2 comments:

Anonymous said...

Not to dismiss your anger IM (I mean, were you watching reruns of Jon Casey being scored on again?), but Goodman's language may not be as far off as you have suggested. (Which is my polite way of saying: Wrong, Wrong, Wrong!)

This is a quote from Ginsburg's dissent:

"Ledbetter’s petition presents a question important to the sound application of Title VII: What activity qualifies as an unlawful employment practice in cases of discrimination with respect to compensation. One answer identifies the pay-setting decision, and that decision alone, as the unlawful practice. Under this view, each particular salary-setting decision is discrete from prior and subsequent decisions, and must be challenged within 180 days on pain of forfeiture. Another response counts both the pay-setting decision and the actual payment of a discriminatory wage as unlawful practices. Under this approach, each payment of a wage or salary infected by sex-based discrimination constitutes an unlawful employment practice; prior decisions, outside the 180-day charge-filing period, are not themselves actionable, but they are relevant in determining the lawfulness of conduct within the period. The Court adopts the first view, see ante, at 1, 4, 9, but the second is more faithful to precedent, more in tune with the realities of the workplace, and more respectful of Title VII’s remedial purpose."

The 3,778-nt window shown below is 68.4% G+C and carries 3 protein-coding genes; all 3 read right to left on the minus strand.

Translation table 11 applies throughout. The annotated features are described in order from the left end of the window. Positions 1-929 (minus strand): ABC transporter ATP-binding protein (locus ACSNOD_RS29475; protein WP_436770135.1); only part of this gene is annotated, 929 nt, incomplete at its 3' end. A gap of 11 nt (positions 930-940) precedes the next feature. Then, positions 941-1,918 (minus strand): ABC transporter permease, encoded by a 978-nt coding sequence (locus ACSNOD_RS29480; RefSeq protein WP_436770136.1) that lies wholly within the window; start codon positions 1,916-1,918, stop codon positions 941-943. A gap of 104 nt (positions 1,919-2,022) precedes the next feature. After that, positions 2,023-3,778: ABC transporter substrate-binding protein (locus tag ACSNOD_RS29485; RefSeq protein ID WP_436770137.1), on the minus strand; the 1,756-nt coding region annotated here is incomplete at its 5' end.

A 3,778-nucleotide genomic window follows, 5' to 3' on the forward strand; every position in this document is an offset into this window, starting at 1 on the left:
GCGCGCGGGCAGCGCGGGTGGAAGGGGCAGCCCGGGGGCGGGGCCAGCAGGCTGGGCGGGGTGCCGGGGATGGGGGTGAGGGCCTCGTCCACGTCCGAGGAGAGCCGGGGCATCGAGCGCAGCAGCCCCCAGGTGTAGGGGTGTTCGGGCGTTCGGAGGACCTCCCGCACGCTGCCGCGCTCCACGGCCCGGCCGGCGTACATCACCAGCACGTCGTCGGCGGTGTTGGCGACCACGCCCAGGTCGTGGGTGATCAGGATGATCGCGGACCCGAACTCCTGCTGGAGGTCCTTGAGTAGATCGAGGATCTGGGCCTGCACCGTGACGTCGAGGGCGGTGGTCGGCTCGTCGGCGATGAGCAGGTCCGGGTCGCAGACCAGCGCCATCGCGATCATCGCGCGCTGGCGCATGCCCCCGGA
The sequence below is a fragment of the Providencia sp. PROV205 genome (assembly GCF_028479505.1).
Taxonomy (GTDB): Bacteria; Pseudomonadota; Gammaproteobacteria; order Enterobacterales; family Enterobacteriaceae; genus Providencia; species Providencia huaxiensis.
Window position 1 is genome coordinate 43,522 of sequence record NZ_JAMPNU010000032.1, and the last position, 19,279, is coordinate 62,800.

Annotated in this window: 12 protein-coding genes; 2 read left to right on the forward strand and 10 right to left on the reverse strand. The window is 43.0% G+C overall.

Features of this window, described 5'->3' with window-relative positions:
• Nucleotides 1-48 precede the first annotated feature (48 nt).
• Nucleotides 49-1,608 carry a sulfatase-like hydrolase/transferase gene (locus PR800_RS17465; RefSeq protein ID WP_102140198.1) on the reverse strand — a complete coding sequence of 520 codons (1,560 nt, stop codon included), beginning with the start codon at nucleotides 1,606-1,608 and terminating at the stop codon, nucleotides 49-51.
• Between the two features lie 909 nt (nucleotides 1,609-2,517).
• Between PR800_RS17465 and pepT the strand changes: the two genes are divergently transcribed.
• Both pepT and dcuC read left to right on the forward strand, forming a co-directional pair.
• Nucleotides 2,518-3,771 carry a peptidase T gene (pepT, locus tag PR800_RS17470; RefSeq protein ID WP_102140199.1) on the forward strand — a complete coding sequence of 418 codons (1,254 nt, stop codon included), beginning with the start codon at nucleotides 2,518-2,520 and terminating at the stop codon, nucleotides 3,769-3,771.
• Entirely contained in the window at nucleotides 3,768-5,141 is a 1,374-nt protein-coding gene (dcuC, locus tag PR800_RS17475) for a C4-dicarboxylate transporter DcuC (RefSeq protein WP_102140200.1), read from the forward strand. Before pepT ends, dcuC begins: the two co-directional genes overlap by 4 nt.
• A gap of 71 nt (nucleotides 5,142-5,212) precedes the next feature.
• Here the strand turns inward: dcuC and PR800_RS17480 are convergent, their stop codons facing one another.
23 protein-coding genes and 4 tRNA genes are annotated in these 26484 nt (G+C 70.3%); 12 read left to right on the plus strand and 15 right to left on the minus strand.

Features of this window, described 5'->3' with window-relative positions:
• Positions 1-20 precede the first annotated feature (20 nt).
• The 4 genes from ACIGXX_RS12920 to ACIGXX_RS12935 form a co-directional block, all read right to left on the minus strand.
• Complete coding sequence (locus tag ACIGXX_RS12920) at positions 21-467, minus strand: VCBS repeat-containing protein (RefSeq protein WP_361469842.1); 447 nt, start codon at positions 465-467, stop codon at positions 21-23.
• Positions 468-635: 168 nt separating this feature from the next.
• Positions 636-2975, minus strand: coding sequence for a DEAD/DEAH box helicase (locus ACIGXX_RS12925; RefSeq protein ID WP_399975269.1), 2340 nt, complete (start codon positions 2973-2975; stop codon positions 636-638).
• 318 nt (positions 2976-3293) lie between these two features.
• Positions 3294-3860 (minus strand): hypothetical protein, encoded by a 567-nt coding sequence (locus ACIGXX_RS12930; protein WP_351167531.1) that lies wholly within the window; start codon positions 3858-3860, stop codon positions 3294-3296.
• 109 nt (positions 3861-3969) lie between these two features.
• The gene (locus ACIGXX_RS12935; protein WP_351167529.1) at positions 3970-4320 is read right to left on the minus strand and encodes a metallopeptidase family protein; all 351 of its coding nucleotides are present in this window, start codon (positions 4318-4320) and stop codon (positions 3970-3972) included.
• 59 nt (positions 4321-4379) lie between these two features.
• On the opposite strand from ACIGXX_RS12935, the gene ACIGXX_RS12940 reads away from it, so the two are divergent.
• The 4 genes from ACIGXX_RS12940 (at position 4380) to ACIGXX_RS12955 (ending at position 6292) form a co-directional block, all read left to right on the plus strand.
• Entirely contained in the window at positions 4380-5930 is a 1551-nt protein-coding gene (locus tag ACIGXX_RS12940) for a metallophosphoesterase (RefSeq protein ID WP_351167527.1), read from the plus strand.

She clearly believes that the court applied the law incorrectly in this case. Following that logic, it's not congress who has erred in the writing, but the majority in the interpretation.

So she isn't saying, "Congress should rewrite the law because it was written badly and needs to be clarified." Rather, she's saying, the Court has ruled incorrectly in this case--please revise the law because of it. While that is not technically "overruling," one could certainly make the argument that the verb is much closer to the mark than your outrage is letting on.

If a person makes a mistake--and you have the power to change that mistake--what are you doing? Overruling? Correcting? Overriding? Slapping down? Given the passage I've just quoted from Ginsburg, how would you revise the sentence? What verb would be preferable?